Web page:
Turned out, Picaridin (chemical pesticide found in many insect repellents) not only repells mosquitos, temporarily comforting consumers but also kills predators like salamanders that control the populations of mosquitos, hence permanently increasing the number of mosquitos in the habitat. What a clever idea! Spray Picaridin bug spray to get rid of bugs, then go back to the store and buy more since the number of mosquitos will increase.
By harming mosquito predators, picaridin may help mosquitoes survive
“Insect repellents containing picaridin can be lethal to salamanders. So reports a new study published in Biology Letters that investigated how exposure to two common insect repellents influenced the survival of aquatic salamander and mosquito larvae.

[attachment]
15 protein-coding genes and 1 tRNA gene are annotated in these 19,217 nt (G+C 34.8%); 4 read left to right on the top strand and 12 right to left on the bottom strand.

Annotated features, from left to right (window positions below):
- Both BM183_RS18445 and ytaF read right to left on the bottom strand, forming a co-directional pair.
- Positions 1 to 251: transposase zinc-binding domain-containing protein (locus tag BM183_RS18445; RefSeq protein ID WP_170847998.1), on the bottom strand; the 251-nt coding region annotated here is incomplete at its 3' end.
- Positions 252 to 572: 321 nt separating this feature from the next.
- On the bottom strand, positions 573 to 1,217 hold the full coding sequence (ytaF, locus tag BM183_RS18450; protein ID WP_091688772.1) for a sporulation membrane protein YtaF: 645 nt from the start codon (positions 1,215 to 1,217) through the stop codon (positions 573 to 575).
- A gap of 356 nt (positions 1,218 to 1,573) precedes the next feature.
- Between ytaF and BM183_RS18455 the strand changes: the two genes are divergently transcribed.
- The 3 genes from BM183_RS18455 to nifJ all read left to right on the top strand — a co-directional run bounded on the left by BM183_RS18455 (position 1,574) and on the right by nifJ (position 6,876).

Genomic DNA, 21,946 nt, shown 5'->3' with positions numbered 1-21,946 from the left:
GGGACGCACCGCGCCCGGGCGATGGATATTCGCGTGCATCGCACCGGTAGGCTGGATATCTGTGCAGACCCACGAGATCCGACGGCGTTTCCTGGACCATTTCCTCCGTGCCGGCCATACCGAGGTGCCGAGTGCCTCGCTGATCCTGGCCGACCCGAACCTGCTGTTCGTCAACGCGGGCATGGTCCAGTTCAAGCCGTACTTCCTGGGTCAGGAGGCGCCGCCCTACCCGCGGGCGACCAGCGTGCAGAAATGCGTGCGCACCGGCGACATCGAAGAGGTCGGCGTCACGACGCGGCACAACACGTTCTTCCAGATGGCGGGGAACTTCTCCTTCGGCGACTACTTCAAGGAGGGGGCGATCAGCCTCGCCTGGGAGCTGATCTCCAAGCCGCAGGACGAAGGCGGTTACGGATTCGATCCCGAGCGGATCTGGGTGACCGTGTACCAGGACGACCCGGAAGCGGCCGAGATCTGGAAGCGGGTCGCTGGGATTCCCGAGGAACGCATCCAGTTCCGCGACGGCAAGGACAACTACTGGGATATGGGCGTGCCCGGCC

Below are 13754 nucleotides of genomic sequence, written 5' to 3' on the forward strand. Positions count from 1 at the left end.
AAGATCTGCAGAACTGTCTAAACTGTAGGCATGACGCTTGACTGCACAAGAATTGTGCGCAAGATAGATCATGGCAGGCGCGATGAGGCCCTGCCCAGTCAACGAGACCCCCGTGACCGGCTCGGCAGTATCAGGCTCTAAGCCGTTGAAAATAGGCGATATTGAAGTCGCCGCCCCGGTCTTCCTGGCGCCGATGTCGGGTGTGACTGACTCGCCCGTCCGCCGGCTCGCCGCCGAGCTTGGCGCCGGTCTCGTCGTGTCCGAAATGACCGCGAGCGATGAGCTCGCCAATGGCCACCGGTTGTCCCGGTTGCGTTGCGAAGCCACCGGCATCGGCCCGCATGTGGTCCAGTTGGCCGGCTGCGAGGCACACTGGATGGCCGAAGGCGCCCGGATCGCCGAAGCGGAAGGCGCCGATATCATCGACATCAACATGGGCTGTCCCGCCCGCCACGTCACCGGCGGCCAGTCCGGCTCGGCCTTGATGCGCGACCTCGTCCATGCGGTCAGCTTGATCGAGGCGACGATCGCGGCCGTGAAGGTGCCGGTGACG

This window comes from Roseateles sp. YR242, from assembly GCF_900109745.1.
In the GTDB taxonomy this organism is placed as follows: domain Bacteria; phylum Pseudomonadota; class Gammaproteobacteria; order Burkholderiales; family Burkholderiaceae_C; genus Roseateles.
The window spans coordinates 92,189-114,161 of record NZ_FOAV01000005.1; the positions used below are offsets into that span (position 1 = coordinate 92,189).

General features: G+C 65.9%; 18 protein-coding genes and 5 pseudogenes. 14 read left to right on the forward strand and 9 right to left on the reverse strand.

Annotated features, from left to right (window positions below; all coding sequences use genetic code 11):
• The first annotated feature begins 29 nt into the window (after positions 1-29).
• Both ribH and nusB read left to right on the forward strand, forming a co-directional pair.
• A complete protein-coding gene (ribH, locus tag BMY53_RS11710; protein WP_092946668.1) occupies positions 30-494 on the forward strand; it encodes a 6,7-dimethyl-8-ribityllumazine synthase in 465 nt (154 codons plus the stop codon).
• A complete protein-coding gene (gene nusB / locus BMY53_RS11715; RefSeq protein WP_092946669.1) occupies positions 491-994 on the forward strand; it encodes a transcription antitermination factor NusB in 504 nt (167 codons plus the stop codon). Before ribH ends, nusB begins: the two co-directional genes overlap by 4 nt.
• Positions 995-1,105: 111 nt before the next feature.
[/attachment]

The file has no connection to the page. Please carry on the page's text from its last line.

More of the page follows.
Insect repellents are a defense against mosquito bites and mosquito-borne diseases like dengue, chikungunya, Zika, and West Nile virus. Salamanders provide natural mosquito control. During their aquatic juvenile phase, they forage on mosquito larvae, keeping populations of these nuisance insects in check.”
Emma Rosi, a freshwater ecologist at Cary Institute of Ecosystem Studies and a co-author on the paper explains, “Use of insect repellents is on the rise globally. Chemicals in repellents enter aquatic ecosystems through sewage effluent and are now common in surface waters. We set out to understand the impact of repellent pollution on both larval mosquitoes and the larval salamanders that prey on them.”